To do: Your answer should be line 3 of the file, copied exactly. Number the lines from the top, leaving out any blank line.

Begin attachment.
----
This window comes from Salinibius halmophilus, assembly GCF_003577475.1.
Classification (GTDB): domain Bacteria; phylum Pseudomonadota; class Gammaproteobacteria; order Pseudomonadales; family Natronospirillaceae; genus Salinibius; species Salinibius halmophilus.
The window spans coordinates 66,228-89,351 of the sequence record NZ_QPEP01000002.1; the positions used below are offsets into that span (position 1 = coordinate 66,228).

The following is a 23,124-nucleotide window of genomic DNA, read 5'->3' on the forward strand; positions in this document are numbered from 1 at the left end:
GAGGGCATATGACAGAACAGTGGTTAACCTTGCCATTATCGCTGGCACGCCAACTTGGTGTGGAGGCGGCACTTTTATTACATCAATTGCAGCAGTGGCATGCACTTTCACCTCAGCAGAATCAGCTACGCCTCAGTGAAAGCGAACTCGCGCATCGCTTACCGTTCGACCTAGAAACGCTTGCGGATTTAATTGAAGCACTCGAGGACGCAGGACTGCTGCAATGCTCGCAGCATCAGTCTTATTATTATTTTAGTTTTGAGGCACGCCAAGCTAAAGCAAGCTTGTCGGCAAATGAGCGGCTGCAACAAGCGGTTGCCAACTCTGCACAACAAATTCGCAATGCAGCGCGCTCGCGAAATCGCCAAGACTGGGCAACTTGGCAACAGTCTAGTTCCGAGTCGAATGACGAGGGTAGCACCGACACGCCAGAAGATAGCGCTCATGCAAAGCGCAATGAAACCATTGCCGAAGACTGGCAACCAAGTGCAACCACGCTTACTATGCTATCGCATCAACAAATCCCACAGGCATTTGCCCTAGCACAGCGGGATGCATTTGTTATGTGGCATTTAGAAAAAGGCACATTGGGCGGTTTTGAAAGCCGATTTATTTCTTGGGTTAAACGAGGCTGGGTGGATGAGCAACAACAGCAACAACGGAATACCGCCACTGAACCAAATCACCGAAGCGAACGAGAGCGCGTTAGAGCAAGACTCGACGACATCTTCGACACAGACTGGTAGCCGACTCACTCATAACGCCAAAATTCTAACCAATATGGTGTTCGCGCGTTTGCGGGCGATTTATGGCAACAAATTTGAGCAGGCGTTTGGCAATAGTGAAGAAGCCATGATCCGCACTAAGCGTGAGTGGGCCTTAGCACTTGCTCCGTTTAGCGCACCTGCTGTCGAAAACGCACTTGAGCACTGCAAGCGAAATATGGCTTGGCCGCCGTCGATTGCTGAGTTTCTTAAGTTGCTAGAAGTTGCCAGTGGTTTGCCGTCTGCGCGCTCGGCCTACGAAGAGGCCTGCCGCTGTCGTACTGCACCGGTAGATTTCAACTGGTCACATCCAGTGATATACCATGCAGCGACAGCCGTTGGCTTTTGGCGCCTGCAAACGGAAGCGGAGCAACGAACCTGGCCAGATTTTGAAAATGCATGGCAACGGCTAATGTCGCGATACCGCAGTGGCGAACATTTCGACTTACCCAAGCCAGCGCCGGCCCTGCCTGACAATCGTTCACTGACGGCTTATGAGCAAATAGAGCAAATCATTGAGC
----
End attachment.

The window spans coordinates 66,228-89,351 of the sequence record NZ_QPEP01000002.1; the positions used below are offsets into that span (position 1 = coordinate 66,228).